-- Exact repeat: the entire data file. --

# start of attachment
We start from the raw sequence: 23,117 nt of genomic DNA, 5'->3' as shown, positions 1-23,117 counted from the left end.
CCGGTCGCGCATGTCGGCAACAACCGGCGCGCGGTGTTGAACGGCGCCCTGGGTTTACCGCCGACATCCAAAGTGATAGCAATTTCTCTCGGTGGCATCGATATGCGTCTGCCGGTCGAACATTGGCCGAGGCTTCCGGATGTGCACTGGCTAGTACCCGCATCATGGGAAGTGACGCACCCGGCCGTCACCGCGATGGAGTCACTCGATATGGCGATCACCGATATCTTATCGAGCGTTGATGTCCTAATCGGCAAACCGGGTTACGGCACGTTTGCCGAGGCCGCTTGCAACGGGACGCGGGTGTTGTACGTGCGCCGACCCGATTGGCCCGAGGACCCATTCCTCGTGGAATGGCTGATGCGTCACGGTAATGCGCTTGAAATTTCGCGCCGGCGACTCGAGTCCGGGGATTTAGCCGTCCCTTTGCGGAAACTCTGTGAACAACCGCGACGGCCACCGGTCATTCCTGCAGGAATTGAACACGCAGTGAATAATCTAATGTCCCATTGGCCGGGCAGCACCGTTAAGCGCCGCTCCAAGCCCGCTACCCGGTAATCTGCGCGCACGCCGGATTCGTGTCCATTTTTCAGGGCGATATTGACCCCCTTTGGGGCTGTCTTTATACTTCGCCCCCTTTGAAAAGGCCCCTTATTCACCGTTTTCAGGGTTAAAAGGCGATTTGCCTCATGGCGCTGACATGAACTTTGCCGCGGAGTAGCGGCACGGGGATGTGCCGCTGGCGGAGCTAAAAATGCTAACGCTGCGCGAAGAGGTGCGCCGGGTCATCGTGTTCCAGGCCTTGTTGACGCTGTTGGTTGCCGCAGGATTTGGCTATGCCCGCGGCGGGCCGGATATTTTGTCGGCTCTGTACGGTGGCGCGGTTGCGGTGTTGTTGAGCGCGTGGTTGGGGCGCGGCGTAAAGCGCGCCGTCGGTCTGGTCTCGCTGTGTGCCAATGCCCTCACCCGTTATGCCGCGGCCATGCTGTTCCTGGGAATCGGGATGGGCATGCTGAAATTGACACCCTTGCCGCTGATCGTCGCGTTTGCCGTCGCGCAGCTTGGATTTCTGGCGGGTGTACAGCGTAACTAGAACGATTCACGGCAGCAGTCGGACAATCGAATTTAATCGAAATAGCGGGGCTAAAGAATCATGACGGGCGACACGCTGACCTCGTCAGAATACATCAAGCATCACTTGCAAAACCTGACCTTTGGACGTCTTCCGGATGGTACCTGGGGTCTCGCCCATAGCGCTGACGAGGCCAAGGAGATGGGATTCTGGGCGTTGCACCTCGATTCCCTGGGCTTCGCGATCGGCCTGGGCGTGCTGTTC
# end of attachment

We start from the raw sequence: 23,117 nt of genomic DNA, 5'->3' as shown, positions 1-23,117 counted from the left end.
CCGGTCGCGCATGTCGGCAACAACCGGCGCGCGGTGTTGAACGGCGCCCTGGGTTTACCGCCGACATCCAAAGTGATAGCAATTTCTCTCGGTGGCATCGATATGCGTCTGCCGGTCGAACATTGGCCGAGGCTTCCGGATGTGCACTGGCTAGTACCCGCATCATGGGAAGTGACGCACCCGGCCGTCACCGCGATGGAGTCACTCGATATGGCGATCACCGATATCTTATCGAGCGTTGATGTCCTAATCGGCAAACCGGGTTACGGCACGTTTGCCGAGGCCGCTTGCAACGGGACGCGGGTGTTGTACGTGCGCCGACCCGATTGGCCCGAGGACCCATTCCTCGTGGAATGGCTGATGCGTCACGGTAATGCGCTTGAAATTTCGCGCCGGCGACTCGAGTCCGGGGATTTAGCCGTCCCTTTGCGGAAACTCTGTGAACAACCGCGACGGCCACCGGTCATTCCTGCAGGAATTGAACACGCAGTGAATAATCTAATGTCCCATTGGCCGGGCAGCACCGTTAAGCGCCGCTCCAAGCCCGCTACCCGGTAATCTGCGCGCACGCCGGATTCGTGTCCATTTTTCAGGGCGATATTGACCCCCTTTGGGGCTGTCTTTATACTTCGCCCCCTTTGAAAAGGCCCCTTATTCACCGTTTTCAGGGTTAAAAGGCGATTTGCCTCATGGCGCTGACATGAACTTTGCCGCGGAGTAGCGGCACGGGGATGTGCCGCTGGCGGAGCTAAAAATGCTAACGCTGCGCGAAGAGGTGCGCCGGGTCATCGTGTTCCAGGCCTTGTTGACGCTGTTGGTTGCCGCAGGATTTGGCTATGCCCGCGGCGGGCCGGATATTTTGTCGGCTCTGTACGGTGGCGCGGTTGCGGTGTTGTTGAGCGCGTGGTTGGGGCGCGGCGTAAAGCGCGCCGTCGGTCTGGTCTCGCTGTGTGCCAATGCCCTCACCCGTTATGCCGCGGCCATGCTGTTCCTGGGAATCGGGATGGGCATGCTGAAATTGACACCCTTGCCGCTGATCGTCGCGTTTGCCGTCGCGCAGCTTGGATTTCTGGCGGGTGTACAGCGTAACTAGAACGATTCACGGCAGCAGTCGGACAATCGAATTTAATCGAAATAGCGGGGCTAAAGAATCATGACGGGCGACACGCTGACCTCGTCAGAATACATCAAGCATCACTTGCAAAACCTGACCTTTGGACGTCTTCCGGATGGTACCTGGGGTCTCGCCCATAGCGCTGACGAGGCCAAGGAGATGGGATTCTGGGCGTTGCACCTCGATTCCCTGGGCTTCGCGATCGGCCTGGGCGTGCTGTTC